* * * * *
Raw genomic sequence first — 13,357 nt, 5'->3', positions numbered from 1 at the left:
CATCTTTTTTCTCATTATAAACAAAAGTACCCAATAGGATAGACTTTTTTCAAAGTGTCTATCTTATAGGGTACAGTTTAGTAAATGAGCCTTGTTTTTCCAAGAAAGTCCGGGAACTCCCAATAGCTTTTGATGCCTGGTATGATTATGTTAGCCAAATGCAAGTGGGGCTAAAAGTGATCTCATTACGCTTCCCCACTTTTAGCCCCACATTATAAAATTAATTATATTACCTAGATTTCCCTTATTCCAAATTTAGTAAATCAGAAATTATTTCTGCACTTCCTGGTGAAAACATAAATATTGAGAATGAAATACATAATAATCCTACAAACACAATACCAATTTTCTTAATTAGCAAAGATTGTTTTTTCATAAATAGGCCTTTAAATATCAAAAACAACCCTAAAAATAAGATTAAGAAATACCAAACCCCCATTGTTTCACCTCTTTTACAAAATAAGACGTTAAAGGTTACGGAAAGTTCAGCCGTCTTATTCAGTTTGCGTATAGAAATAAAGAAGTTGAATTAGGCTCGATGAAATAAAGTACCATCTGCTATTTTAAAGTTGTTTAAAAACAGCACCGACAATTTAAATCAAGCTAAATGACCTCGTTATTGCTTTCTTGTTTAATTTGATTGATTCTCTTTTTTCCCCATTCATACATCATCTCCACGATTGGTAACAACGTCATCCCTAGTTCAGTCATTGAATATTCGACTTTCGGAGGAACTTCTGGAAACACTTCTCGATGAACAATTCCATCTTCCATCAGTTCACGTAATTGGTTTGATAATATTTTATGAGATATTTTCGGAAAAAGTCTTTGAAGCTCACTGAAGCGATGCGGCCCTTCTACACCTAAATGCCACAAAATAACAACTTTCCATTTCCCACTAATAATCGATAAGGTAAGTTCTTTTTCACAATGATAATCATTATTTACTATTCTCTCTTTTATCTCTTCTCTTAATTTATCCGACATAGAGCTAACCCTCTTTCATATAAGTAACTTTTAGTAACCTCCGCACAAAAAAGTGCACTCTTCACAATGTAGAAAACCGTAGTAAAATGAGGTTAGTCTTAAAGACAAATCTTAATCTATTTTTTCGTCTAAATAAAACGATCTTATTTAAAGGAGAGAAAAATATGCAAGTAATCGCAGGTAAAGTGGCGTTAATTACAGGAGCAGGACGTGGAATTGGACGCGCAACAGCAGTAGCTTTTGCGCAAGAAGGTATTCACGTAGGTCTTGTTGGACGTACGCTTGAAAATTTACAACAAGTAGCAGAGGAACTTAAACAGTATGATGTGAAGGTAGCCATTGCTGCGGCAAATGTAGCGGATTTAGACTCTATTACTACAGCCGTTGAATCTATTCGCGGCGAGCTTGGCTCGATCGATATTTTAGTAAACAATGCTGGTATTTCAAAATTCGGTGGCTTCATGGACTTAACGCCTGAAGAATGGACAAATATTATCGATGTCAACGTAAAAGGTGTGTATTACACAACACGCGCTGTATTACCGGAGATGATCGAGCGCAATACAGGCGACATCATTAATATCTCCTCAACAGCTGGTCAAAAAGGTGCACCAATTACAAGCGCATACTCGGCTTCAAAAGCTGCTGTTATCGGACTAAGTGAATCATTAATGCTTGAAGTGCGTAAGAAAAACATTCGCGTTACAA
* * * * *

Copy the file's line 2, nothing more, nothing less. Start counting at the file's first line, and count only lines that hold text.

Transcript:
CATCTTTTTTCTCATTATAAACAAAAGTACCCAATAGGATAGACTTTTTTCAAAGTGTCTATCTTATAGGGTACAGTTTAGTAAATGAGCCTTGTTTTTCCAAGAAAGTCCGGGAACTCCCAATAGCTTTTGATGCCTGGTATGATTATGTTAGCCAAATGCAAGTGGGGCTAAAAGTGATCTCATTACGCTTCCCCACTTTTAGCCCCACATTATAAAATTAATTATATTACCTAGATTTCCCTTATTCCAAATTTAGTAAATCAGAAATTATTTCTGCACTTCCTGGTGAAAACATAAATATTGAGAATGAAATACATAATAATCCTACAAACACAATACCAATTTTCTTAATTAGCAAAGATTGTTTTTTCATAAATAGGCCTTTAAATATCAAAAACAACCCTAAAAATAAGATTAAGAAATACCAAACCCCCATTGTTTCACCTCTTTTACAAAATAAGACGTTAAAGGTTACGGAAAGTTCAGCCGTCTTATTCAGTTTGCGTATAGAAATAAAGAAGTTGAATTAGGCTCGATGAAATAAAGTACCATCTGCTATTTTAAAGTTGTTTAAAAACAGCACCGACAATTTAAATCAAGCTAAATGACCTCGTTATTGCTTTCTTGTTTAATTTGATTGATTCTCTTTTTTCCCCATTCATACATCATCTCCACGATTGGTAACAACGTCATCCCTAGTTCAGTCATTGAATATTCGACTTTCGGAGGAACTTCTGGAAACACTTCTCGATGAACAATTCCATCTTCCATCAGTTCACGTAATTGGTTTGATAATATTTTATGAGATATTTTCGGAAAAAGTCTTTGAAGCTCACTGAAGCGATGCGGCCCTTCTACACCTAAATGCCACAAAATAACAACTTTCCATTTCCCACTAATAATCGATAAGGTAAGTTCTTTTTCACAATGATAATCATTATTTACTATTCTCTCTTTTATCTCTTCTCTTAATTTATCCGACATAGAGCTAACCCTCTTTCATATAAGTAACTTTTAGTAACCTCCGCACAAAAAAGTGCACTCTTCACAATGTAGAAAACCGTAGTAAAATGAGGTTAGTCTTAAAGACAAATCTTAATCTATTTTTTCGTCTAAATAAAACGATCTTATTTAAAGGAGAGAAAAATATGCAAGTAATCGCAGGTAAAGTGGCGTTAATTACAGGAGCAGGACGTGGAATTGGACGCGCAACAGCAGTAGCTTTTGCGCAAGAAGGTATTCACGTAGGTCTTGTTGGACGTACGCTTGAAAATTTACAACAAGTAGCAGAGGAACTTAAACAGTATGATGTGAAGGTAGCCATTGCTGCGGCAAATGTAGCGGATTTAGACTCTATTACTACAGCCGTTGAATCTATTCGCGGCGAGCTTGGCTCGATCGATATTTTAGTAAACAATGCTGGTATTTCAAAATTCGGTGGCTTCATGGACTTAACGCCTGAAGAATGGACAAATATTATCGATGTCAACGTAAAAGGTGTGTATTACACAACACGCGCTGTATTACCGGAGATGATCGAGCGCAATACAGGCGACATCATTAATATCTCCTCAACAGCTGGTCAAAAAGGTGCACCAATTACAAGCGCATACTCGGCTTCAAAAGCTGCTGTTATCGGACTAAGTGAATCATTAATGCTTGAAGTGCGTAAGAAAAACATTCGCGTTACAA